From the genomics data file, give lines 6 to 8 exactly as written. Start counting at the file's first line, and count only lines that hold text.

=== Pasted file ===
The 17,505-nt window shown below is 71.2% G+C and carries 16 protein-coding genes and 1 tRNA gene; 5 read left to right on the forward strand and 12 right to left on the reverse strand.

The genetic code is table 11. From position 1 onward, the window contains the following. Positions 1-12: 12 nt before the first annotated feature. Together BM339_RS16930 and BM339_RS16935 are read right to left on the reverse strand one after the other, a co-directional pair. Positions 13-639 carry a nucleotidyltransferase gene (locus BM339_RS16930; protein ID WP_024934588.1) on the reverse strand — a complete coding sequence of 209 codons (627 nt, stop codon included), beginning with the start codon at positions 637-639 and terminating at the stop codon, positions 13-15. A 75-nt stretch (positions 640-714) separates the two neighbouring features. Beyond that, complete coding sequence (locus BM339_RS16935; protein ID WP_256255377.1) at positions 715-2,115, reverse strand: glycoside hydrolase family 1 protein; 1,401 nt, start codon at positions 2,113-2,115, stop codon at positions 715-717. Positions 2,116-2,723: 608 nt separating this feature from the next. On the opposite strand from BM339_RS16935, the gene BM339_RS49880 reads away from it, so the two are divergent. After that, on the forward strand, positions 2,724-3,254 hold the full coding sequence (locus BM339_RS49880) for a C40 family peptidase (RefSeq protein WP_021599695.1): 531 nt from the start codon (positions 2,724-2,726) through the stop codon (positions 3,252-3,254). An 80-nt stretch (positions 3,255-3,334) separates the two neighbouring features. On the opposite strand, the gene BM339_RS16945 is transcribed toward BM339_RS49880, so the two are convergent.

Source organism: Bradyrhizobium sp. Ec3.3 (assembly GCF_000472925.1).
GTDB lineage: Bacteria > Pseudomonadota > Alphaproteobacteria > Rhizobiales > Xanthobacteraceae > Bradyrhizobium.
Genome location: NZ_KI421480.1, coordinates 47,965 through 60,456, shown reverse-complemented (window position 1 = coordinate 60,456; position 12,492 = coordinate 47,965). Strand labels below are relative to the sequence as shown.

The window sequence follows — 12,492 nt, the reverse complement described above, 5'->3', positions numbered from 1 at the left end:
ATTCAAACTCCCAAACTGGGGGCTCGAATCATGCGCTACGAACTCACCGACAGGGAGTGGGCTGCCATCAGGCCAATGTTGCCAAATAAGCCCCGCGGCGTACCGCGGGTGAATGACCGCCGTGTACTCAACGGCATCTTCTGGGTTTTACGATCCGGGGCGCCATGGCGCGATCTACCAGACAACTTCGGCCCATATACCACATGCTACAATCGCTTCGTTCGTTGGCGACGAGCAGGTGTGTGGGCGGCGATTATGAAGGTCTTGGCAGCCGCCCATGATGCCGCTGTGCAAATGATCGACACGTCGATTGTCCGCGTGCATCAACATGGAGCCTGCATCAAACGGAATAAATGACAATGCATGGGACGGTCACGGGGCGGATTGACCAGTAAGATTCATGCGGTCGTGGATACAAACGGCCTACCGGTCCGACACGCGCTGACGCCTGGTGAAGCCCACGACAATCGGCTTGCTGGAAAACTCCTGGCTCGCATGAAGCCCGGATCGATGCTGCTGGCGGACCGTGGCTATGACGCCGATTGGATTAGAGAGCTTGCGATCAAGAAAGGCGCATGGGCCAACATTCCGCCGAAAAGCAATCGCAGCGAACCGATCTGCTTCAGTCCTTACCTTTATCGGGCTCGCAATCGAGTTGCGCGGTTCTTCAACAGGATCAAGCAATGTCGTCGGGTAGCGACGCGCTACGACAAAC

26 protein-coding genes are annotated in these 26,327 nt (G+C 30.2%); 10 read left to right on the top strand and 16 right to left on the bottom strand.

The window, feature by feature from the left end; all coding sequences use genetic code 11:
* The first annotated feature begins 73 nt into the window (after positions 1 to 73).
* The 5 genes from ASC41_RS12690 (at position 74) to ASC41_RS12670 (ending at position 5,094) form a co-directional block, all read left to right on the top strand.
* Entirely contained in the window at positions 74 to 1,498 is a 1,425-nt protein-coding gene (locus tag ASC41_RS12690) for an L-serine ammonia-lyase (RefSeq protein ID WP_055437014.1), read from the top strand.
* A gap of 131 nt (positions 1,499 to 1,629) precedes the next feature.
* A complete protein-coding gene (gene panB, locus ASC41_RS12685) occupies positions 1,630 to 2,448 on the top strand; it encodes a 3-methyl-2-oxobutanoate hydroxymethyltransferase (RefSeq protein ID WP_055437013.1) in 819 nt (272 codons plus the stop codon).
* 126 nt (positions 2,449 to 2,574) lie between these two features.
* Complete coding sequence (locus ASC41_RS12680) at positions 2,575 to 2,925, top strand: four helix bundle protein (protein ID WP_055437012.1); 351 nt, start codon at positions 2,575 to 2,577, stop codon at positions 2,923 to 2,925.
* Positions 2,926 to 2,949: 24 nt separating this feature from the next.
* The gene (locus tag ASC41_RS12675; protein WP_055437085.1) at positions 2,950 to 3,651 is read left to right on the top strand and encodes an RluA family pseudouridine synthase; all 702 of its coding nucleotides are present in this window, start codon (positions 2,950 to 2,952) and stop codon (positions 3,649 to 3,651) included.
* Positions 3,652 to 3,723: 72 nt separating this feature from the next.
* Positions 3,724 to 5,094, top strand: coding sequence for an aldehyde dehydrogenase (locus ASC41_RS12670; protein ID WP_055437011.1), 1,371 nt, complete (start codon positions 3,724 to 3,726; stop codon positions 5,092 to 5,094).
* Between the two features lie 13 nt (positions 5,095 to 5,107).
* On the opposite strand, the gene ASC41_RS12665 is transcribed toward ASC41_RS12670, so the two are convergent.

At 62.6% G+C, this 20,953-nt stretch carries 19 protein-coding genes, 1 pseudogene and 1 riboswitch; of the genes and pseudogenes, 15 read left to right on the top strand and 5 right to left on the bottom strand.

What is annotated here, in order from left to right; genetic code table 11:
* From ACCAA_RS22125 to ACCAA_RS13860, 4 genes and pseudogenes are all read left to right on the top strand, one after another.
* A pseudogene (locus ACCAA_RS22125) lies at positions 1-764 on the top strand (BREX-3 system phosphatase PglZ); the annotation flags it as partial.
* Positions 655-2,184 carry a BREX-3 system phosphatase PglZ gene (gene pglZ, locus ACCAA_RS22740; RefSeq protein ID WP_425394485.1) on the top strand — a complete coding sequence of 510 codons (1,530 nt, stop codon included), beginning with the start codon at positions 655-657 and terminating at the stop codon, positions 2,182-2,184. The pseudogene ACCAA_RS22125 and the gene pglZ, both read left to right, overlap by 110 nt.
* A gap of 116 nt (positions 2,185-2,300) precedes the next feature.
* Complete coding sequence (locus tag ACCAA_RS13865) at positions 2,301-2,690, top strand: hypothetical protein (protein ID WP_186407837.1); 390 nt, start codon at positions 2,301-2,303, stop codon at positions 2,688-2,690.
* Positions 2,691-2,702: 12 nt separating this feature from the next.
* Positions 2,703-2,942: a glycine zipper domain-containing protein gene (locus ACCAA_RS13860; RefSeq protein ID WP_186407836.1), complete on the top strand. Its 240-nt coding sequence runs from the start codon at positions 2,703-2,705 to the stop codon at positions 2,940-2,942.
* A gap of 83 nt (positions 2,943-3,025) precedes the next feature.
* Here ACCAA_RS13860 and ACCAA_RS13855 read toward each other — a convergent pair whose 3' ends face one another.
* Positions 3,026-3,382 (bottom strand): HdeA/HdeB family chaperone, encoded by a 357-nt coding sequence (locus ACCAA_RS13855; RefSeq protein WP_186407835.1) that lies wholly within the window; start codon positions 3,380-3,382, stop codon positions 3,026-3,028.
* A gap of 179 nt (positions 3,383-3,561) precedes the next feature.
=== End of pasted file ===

The window sequence follows — 12,492 nt, the reverse complement described above, 5'->3', positions numbered from 1 at the left end:
ATTCAAACTCCCAAACTGGGGGCTCGAATCATGCGCTACGAACTCACCGACAGGGAGTGGGCTGCCATCAGGCCAATGTTGCCAAATAAGCCCCGCGGCGTACCGCGGGTGAATGACCGCCGTGTACTCAACGGCATCTTCTGGGTTTTACGATCCGGGGCGCCATGGCGCGATCTACCAGACAACTTCGGCCCATATACCACATGCTACAATCGCTTCGTTCGTTGGCGACGAGCAGGTGTGTGGGCGGCGATTATGAAGGTCTTGGCAGCCGCCCATGATGCCGCTGTGCAAATGATCGACACGTCGATTGTCCGCGTGCATCAACATGGAGCCTGCATCAAACGGAATAAATGACAATGCATGGGACGGTCACGGGGCGGATTGACCAGTAAGATTCATGCGGTCGTGGATACAAACGGCCTACCGGTCCGACACGCGCTGACGCCTGGTGAAGCCCACGACAATCGGCTTGCTGGAAAACTCCTGGCTCGCATGAAGCCCGGATCGATGCTGCTGGCGGACCGTGGCTATGACGCCGATTGGATTAGAGAGCTTGCGATCAAGAAAGGCGCATGGGCCAACATTCCGCCGAAAAGCAATCGCAGCGAACCGATCTGCTTCAGTCCTTACCTTTATCGGGCTCGCAATCGAGTTGCGCGGTTCTTCAACAGGATCAAGCAATGTCGTCGGGTAGCGACGCGCTACGACAAAC

26 protein-coding genes are annotated in these 26,327 nt (G+C 30.2%); 10 read left to right on the top strand and 16 right to left on the bottom strand.